Due to the increased prices of fuel in the world market, the Commonwealth Utilities Corp. once again increased its levelized energy adjustment clause-or LEAC charge-effective today, Sept. 6.
The last time the corporation increased the LEAC rate was on Aug. 3, also due to unstable fuel prices.
LEAC is part of the customer's bill that reflects the cost of fuel. It goes up or down to reflect the cost of buying fuel to run the power plants. The other component of the bill is the electric base rate, which remains unchanged.
CUC chief financial officer Charles Warren said yesterday that the rate increase is about 10.8 percent, which translates to an increase of about $11.38 per month for the average customer. Average residential customers use up to 500 kWh every month.
Because electricity is also used to pump water and wastewater systems, the water electric and wastewater electric charges will also be adjusted soon, Warren said. This has not been calculated yet, he added.
Based on average loads, the 10.8 percent increase equates to about $580,000 monthly collection for CUC. According to Warren, this will be used to cover the increased cost of fuel purchases.
Based on the CUC statement released yesterday, the new LEAC rate is $0.31212 per kWh, some 10.81 percent higher than the August rate of $0.28168 per kWh.
“CUC observes that oil prices have gone through a wild ride this year, rising more than 10 percent a barrel by March 1, then dropping nearly 30 percent by late June, and now surging over 24 percent on Monday alone. While it comes as no surprise that these commodity prices are highly volatile, the upward swings last month means higher costs for fuel, just as we have seen at the gas pump,” the CUC statement said.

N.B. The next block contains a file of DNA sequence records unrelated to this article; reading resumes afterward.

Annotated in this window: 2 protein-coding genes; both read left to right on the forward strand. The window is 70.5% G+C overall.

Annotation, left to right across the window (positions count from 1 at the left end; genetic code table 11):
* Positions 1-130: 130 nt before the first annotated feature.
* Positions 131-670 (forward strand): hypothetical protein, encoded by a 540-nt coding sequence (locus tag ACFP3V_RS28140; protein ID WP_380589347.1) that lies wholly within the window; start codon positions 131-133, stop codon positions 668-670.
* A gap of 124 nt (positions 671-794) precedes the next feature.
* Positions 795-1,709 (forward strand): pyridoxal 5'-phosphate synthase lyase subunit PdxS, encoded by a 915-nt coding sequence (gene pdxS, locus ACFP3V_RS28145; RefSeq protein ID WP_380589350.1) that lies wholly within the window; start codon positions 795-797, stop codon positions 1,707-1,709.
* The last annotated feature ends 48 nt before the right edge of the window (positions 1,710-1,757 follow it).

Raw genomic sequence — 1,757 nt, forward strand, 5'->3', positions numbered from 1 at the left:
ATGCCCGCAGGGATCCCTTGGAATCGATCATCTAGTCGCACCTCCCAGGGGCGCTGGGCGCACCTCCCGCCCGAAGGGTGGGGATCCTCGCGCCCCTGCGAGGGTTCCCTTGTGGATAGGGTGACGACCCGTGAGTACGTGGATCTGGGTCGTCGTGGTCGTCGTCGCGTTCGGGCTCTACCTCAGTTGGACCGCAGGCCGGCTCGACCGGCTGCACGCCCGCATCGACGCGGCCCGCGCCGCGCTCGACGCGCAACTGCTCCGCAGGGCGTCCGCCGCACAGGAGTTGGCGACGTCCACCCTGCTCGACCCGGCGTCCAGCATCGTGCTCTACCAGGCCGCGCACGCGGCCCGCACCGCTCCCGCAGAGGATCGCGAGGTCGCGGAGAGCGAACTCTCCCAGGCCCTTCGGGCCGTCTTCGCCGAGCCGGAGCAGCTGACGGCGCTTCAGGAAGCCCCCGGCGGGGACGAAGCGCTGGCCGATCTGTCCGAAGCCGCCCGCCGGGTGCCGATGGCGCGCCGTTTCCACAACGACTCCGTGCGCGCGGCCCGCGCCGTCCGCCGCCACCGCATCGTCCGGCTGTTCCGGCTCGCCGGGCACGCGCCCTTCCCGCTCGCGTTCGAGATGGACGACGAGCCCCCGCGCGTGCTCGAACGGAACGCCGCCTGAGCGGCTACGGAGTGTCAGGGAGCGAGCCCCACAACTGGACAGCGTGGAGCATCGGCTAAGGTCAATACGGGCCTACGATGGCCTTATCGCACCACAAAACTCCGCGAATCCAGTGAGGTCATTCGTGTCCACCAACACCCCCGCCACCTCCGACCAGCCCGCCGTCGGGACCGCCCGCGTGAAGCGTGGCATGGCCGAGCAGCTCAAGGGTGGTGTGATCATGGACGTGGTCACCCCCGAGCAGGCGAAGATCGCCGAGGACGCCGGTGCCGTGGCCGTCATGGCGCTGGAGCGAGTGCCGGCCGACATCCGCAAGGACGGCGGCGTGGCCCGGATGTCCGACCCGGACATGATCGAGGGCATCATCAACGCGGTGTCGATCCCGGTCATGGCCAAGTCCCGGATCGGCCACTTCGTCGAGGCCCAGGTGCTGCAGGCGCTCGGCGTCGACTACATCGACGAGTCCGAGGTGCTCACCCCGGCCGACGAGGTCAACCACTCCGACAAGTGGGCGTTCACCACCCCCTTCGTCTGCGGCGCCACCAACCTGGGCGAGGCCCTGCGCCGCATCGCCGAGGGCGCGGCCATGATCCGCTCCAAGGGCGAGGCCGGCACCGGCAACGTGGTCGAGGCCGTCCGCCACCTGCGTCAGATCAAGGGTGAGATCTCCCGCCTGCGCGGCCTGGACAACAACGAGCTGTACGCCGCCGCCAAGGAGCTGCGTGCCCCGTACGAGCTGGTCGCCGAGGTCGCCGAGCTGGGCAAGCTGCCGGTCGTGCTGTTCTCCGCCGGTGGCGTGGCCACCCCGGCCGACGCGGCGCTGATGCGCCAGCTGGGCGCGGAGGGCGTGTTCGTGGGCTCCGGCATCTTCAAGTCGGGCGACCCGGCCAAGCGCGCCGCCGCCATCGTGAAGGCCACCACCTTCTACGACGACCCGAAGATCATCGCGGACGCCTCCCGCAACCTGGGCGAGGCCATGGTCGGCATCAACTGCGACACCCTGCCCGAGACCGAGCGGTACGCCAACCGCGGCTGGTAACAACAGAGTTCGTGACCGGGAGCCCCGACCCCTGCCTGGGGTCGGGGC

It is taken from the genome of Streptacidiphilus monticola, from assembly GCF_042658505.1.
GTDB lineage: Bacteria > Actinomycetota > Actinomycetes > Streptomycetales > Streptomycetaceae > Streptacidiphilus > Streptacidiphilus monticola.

“CUC receives no financial benefit from the LEAC charges; simply it is a pass-through charge to pay for fuel, which comprises 70 percent of the electric rates. Also, the direct LEAC pass-through to customers is important for the utility's financial health, since CUC has no working capital or monies in reserve-it relies fully on its bill paying customers for operations. That is why immediate adjustments to the LEAC, when they occur, are as important as CUC must pay this higher price for fuel today, while collections of the higher tariff lag,” the statement added.
CUC said it is continuously working to stretch fuel dollars by seeking increased efficiencies in its operations. “Like many businesses and agencies in the CNMI, CUC has been weakened by the economy. Despite these challenges, CUC's day-to-day operational mission is unchanged, in that we remain committed to supplying our customers with quality power, water, and wastewater services,” added the statement.
'Power customers continue to dip'
Meantime, power customers of CUC continue to show a decline.
From the June 30 record of 14,818 power customers, Warren said yesterday that CUC's power client base at present is about 14,290. CUC defines active customer as one who receives a bill for services during the month.
The significant decline in active customers is being blamed on the general economic slowdown being experienced on the island and the impact of the federal immigration system.
Since the federal government took over the labor and immigration systems of the Commonwealth, many nonresident workers have left the island while many local residents have relocated to the U.S. mainland due to lack of job opportunities and economic hardships on island.